Yesterday's BBC newsletter pointed to a reader's article in the 'Magazine' section called 'I hate lad mags.'
As you can guess from the title, it's a negative piece by a BBC Online reader about why they dislike 'lad mags' and that we should all worry about what they're doing to men and boys. Do I need to point out it was written by a woman?
I'd like to state that I don't read lad mags, not to say that I haven't, and I tend to find their approach to things rather purile, in the same way The Sun approaches news. So why would I bother defending them? Well, in this case, because Kate Smurthwaite, the author of the piece, seems to be confusing things and have a closed view of the subject.
The main points of her article are: the objectification of women/the treatment of women as a lower species, the lack of respect for other's (women's) feelings, women being used as an object of sexual desire, the fact that the magazines should be classed as porn, the advocation of irresponsible sexual relations, the fact that children of any age can read them and that she cannot escape seeing them in daily life. Most of these are fairly standard feminist ideals, which have been stated and attacked since the '60s.
Now, I'm not an avid reader of women's magazines either, but I have flicked through a few (I don't know what it is but men have this affliction that whenever we find a women's mag we are compelled to read it, especially the agony aunt page). I'm generalising, but they're typically concerned with gossip and advice on fashion, makeup, hair and relationships. Many include such insightful articles as 'Top Ten Ways to Tell if He's Interested.'
Then there's the gossip magazines. These don't really differ from women's magazines, that's who they're principly aimed at. They spend their print on who was at what event and how they were dressed, praising those who dressed well, deriding those who, in the expert's opinion, probably got dressed in the dark and trying to spot which celebs have had surgery. That and who has been seen out with whom and who will be in rehab next. It seems like a pretty bitchy way to spend your time to me.
Ladies, ask yourself why these are the main topics you are (supposedly) concerned with, is all the time spent on plucking, waxing, dieting and worrying about how many of the seven signs of aging you have for your benefit, or someone else? How many women have shoes that damage their feet and are painful to wear but they look nice so they persevere. How many of you spend your time in sweat pants and loose t-shirts when no one's looking because they're more comfortable than your usual clothes? Imagine what would happen if every woman in the world decided that looks weren't important anymore? Whole industries would crash, fail and disappear. Imagine what you could do with the time not spent on complex maintenance.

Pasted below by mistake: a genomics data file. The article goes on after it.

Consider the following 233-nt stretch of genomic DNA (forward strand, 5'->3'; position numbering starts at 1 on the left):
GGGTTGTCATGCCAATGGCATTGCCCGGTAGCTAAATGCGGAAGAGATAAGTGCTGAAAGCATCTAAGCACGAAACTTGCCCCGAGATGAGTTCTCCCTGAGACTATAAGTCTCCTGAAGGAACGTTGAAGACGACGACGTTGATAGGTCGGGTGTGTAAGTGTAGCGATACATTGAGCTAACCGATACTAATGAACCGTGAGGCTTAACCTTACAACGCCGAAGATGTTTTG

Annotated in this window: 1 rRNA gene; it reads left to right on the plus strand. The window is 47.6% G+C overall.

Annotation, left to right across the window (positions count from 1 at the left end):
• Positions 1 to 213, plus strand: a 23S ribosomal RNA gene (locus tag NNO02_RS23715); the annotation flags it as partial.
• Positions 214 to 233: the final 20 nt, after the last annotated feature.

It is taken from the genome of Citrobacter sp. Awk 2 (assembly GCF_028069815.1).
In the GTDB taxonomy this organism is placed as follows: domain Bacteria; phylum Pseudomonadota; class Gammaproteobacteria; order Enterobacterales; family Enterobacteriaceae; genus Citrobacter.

Another thing I'd take issue with is the fact that it's mens mags (indeed lad mags) that are being attacked when women's mags are just as bad. I surfed on over to Cosmo's website. I'm not sure if Cosmo is the biggest women's magazine, but it's certainly one of the best known. One of the headlines stated: Guy Without a Shirt. The sub-heading was: Feast your eyes on this month's mouthwatering stud. Is he a 10?
There seems to be six main areas to the Cosmo site (which is part of a larger iVillage site): subscribe, experts, sex and love, beauty and style, connect with cosmo and men. Under the experts title are: Carnal Counselor and Ask Him Anything. These experts answer queries from readers (at least, supposedly), this week's questions were:
My guy loves to give me oral sex, and I love it too. But I'm always a little self-conscious about how I taste down there. He doesn't seem to have a problem with it, but I was wondering if what I eat could affect the flavor?
Ask Him Anything
My guy is great, but he's superhairy. I'd love to ask him to wax his back, but I don't want to hurt his feelings. What do I do?
Just check out those deep and meaningful topics. The Sex and Love section was sub-divided into four categories: Indulge Yourself, Seduce Him, Sex Strategies and The Big O and include such fascinating titles as: His Secret Sex Zones, His Secret Sex Cravings, Tricks That Double His Pleasure, How to Sound Sexy in the Sack, Hot Sex Trends Worth Trying, 10 Hot New Sex Positions and 7 Secrets of Highly Orgasmic Women. The Men section includes things like: Guy Candy Gallery, Man Match Game, Man Menu and Sex Up Your Screen (where you can download wallpapers for you computer of men wearing next to nothing).
I was going to say that women don't need men to make them into objects, they're willing to do that on their own, but looking at some of the topics it seems that women are happy to make themselves an object and make men objects too. The question, of course, is whether all this is in response to men's attitudes or if this has gone on for a long time but is now in the mainstream as sex has moved from a taboo subject to something that both sexes are embracing and open about.
One thing I find interesting is that the article is accompanied by a picture of Abi Titmuss. Abi, while now a 'glamour' model, was previously a nurse. I don't know for certain, but if asked whether she prefers having thousands of men lust after her and being paid vast sums for people to take pictures of her wearing practically nothing, or cleaning out bed pans in an NHS ward, I'm betting it's the former.
So, what I'm getting at is that we should stop pointing fingers at 'lad mags' as a great social evil and note that women are equal to men in more aspects than they care to mention. We're the ones who are made to wander around feeling guilty about our desires while women are thinking exactly the same thing. That's called sexual descrimination.